One of the memories I cherish the most from my childhood were the many times Dad would tell me a bed time story, most of which revolved around his own childhood. There’s one story in particular that I remember which helps to illustrate the kind of man he eventually became. I’ve long since forgotten some of the details but the gist of the tale was this: his father was busy on the farm, or otherwise seriously engaged, so he told Joe to go into town to sell a good part of the cotton crop. This was a big responsibility for a young boy, and I can only imagine how proud and excited he must have felt to be entrusted with so important a task. He dutifully sold the produce at a fair price but on his way out of town he fell prey to one of the oldest hustles in the books, a con man playing a shell game. I think you can guess what happened. Dad was swindled of all his money and had to be expecting the worst when he told his father what he’d done. But when Papa Joe (as his grandchildren liked to call him) heard the woeful saga, he merely asked, “Did you learn anything?” to which my father responded “Yes, sir”, and that was the end of that. Except, I think for many of us, being cheated by a louse at such an early age might make us cynical, distrustful, or hard-hearted. Not Joe Haley. He believed that deep down inside (maybe very deep in some cases) all of us are made in the image of God and so of course we’re all good people at our core. Knowing Dad, he probably thought that if he could just find that crook from his childhood, he could change him and make him a better, more honest man. And he spent his life that way: making those around him better, believing in them, or helping them to believe in themselves. Whether a friend or relative struggling with a money or marital issue, a moral dilemma, or even running from the law or in jail; whether stuck with an engineering problem, struggling with family, or just needing a favor, there was Joe Haley, the wise counselor, the handy man, the sounding board, the lender of last resort, the guy at the end of the rope who said, “I believe in you. Just hang on. We’ll get through this together.” And he’d mean it, and say it with a smile, and do it. And whenever he leant people money, or gave to one of a thousand charities (and I’ve got a stack of junk mail to sort through every day for him), or helped a floundering friend, I believe truly that he grew and became a better man for it. By helping other people, he helped himself. There’s a lesson for all of us in that.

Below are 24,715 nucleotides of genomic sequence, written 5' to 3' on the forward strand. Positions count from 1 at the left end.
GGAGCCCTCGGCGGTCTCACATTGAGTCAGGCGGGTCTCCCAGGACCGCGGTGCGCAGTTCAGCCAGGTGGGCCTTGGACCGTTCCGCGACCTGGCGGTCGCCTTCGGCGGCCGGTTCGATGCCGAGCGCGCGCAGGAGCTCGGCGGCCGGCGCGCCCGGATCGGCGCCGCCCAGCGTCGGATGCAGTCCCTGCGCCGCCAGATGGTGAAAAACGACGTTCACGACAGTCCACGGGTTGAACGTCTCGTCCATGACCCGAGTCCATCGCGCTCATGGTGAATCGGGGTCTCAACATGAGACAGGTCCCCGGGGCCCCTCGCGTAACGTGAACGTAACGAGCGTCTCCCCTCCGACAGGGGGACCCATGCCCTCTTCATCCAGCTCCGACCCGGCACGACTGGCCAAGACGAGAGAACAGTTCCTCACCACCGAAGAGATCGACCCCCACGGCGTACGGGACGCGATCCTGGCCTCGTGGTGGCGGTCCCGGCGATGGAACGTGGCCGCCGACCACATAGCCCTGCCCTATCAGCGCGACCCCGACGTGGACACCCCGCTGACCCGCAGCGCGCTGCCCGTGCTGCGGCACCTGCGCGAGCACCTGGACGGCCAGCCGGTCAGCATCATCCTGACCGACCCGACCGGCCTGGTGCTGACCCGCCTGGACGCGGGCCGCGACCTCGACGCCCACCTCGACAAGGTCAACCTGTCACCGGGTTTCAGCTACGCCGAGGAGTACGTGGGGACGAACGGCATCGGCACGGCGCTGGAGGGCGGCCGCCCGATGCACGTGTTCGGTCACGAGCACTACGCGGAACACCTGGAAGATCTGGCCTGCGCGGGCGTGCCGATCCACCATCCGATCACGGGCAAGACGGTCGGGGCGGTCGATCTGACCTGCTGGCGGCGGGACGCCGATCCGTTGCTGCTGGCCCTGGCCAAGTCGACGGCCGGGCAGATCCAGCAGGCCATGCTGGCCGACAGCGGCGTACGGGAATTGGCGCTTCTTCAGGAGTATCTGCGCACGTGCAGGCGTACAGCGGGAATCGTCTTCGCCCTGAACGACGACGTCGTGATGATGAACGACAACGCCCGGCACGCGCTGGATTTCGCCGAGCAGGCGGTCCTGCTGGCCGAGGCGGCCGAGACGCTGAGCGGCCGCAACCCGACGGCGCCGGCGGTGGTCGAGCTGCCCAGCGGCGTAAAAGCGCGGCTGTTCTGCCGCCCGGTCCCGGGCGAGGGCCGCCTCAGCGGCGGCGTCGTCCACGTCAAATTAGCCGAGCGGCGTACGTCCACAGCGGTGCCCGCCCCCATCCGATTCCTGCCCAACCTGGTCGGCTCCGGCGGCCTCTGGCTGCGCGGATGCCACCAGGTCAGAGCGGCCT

His time on the farm was punctuated by a rudimentary education in a one-room schoolhouse. That an unexceptional student, a product of the Blackjack County Public Education System, could rise to become one of the preeminent engineers in his field, is a triumph of will power, grit, determination, intelligence, and a can do optimism that flies in the face of the odds. It’s also the great American success story. Dad had always been attracted to all things mechanical, even going so far as to construct a miniature log hauler to mimic the action of the real thing on his father’’ timber operation. So it was natural that when the war ended he enrolled in Mississippi State University’s engineering program on the GI bill. You may not know that he failed initially and had to drop out. You may be surprised to hear me mention a failure in the context of a eulogy, but I think it’s inspirational (and so typical of him) that he was able to dust himself off, pick himself up by his own bootstraps, and climb back up that steep academic hill. Schoolwork didn’t come easy for Dad, but there’s a plaque in his office that summarizes his optimism: “He who really wants to do something finds a way: He who doesn’t finds an excuse.” Dad found a way, going on to an industrious career in aerospace engineering that included stints at Lockheed-Martin, Chance-Vought, Flight Safety Foundation, and United States Army Aviation Aeromedical Research Laboratory. I’ll leave the details of his professional career to others more knowlegeable than I, but suffice it to say that his crowning achievement, co-authorship of the “Crash Survival Handbook”, is still considered to be the bible for crashworthiness design.